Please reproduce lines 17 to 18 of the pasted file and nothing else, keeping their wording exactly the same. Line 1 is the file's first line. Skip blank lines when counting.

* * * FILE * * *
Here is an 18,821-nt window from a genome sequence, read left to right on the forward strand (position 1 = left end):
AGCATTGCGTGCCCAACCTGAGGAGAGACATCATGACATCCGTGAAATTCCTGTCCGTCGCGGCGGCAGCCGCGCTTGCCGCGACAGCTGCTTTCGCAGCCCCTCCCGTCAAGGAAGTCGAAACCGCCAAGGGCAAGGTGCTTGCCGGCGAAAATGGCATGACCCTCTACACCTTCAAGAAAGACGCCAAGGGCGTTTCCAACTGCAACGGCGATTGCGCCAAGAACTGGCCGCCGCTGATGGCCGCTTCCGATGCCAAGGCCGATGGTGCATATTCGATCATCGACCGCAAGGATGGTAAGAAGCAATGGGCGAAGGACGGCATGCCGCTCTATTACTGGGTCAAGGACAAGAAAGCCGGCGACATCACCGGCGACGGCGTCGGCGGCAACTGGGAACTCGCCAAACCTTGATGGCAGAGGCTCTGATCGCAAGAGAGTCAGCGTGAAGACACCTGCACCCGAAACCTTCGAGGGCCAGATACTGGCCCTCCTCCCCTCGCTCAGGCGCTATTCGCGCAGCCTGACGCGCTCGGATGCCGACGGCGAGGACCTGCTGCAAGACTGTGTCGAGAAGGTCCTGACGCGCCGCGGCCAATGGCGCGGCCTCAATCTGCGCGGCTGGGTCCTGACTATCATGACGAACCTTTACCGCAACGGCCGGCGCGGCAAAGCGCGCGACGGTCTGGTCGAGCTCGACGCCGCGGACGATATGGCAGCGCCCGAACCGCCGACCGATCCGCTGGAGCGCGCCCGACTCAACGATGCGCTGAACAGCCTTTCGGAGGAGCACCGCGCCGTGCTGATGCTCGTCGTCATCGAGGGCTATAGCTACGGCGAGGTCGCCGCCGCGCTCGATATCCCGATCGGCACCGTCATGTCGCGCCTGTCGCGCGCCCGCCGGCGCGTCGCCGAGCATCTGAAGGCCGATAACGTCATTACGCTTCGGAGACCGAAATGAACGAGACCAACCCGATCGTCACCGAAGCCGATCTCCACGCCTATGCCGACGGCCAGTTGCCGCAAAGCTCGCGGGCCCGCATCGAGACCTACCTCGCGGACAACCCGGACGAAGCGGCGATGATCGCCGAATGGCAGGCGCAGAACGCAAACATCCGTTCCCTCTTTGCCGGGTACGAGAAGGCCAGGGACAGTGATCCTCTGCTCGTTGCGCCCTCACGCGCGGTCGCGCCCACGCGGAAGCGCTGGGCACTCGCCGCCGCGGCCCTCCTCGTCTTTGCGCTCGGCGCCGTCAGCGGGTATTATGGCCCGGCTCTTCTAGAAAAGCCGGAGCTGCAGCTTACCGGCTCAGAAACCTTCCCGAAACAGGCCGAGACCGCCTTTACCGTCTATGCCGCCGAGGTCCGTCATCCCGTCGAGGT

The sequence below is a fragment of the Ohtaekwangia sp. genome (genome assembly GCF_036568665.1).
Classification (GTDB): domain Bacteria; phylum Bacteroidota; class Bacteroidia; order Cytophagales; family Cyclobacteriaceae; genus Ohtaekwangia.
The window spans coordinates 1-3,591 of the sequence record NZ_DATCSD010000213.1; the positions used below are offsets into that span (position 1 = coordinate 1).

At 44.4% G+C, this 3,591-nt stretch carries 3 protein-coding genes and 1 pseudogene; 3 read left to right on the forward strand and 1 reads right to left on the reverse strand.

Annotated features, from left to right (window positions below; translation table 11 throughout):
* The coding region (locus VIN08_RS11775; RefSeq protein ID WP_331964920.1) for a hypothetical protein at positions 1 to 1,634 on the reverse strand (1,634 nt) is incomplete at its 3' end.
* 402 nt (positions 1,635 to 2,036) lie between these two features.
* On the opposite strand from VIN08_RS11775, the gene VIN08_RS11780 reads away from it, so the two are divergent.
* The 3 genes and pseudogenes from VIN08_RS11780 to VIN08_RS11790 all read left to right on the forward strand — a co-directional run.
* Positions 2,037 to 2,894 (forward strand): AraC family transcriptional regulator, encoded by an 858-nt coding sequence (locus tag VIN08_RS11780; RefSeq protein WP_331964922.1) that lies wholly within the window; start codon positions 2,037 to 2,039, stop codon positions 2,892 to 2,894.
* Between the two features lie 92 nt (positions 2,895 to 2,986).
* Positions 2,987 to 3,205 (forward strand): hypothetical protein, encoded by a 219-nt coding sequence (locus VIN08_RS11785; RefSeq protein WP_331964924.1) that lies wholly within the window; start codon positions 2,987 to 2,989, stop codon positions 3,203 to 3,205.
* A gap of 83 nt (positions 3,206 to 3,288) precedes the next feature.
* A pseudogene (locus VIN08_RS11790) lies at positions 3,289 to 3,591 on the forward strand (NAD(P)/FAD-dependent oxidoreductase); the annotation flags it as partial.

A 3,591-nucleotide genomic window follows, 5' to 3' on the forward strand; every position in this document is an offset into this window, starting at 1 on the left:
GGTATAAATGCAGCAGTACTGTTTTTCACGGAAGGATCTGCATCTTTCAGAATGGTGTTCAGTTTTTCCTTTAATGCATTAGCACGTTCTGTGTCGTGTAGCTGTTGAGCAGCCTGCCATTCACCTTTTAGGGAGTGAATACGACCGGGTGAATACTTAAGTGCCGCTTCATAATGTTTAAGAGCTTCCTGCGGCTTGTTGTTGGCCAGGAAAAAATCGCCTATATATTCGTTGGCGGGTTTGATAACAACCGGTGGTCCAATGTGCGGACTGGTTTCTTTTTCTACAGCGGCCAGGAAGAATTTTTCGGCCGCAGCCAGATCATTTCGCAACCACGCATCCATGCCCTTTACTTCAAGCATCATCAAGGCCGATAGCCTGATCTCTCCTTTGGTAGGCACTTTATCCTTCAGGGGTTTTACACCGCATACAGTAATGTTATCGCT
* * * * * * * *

A 3,591-nucleotide genomic window follows, 5' to 3' on the forward strand; every position in this document is an offset into this window, starting at 1 on the left:
GGTATAAATGCAGCAGTACTGTTTTTCACGGAAGGATCTGCATCTTTCAGAATGGTGTTCAGTTTTTCCTTTAATGCATTAGCACGTTCTGTGTCGTGTAGCTGTTGAGCAGCCTGCCATTCACCTTTTAGGGAGTGAATACGACCGGGTGAATACTTAAGTGCCGCTTCATAATGTTTAAGAGCTTCCTGCGGCTTGTTGTTGGCCAGGAAAAAATCGCCTATATATTCGTTGGCGGGTTTGATAACAACCGGTGGTCCAATGTGCGGACTGGTTTCTTTTTCTACAGCGGCCAGGAAGAATTTTTCGGCCGCAGCCAGATCATTTCGCAACCACGCATCCATGCCCTTTACTTCAAGCATCATCAAGGCCGATAGCCTGATCTCTCCTTTGGTAGGCACTTTATCCTTCAGGGGTTTTACACCGCATACAGTAATGTTATCGCT